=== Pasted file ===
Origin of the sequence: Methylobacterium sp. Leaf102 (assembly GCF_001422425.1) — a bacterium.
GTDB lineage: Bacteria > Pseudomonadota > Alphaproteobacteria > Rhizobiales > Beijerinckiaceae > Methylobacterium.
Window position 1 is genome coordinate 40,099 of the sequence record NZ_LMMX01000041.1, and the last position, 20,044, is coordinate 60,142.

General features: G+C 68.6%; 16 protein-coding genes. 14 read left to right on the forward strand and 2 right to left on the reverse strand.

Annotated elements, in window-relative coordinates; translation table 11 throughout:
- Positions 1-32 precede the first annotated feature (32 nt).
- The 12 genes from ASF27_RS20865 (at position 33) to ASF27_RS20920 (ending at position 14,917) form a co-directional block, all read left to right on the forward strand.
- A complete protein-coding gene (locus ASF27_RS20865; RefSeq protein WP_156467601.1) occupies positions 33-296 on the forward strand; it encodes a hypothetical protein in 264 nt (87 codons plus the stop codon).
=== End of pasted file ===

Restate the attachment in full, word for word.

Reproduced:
Origin of the sequence: Methylobacterium sp. Leaf102 (assembly GCF_001422425.1) — a bacterium.
GTDB lineage: Bacteria > Pseudomonadota > Alphaproteobacteria > Rhizobiales > Beijerinckiaceae > Methylobacterium.
Window position 1 is genome coordinate 40,099 of the sequence record NZ_LMMX01000041.1, and the last position, 20,044, is coordinate 60,142.

General features: G+C 68.6%; 16 protein-coding genes. 14 read left to right on the forward strand and 2 right to left on the reverse strand.

Annotated elements, in window-relative coordinates; translation table 11 throughout:
- Positions 1-32 precede the first annotated feature (32 nt).
- The 12 genes from ASF27_RS20865 (at position 33) to ASF27_RS20920 (ending at position 14,917) form a co-directional block, all read left to right on the forward strand.
- A complete protein-coding gene (locus ASF27_RS20865; RefSeq protein WP_156467601.1) occupies positions 33-296 on the forward strand; it encodes a hypothetical protein in 264 nt (87 codons plus the stop codon).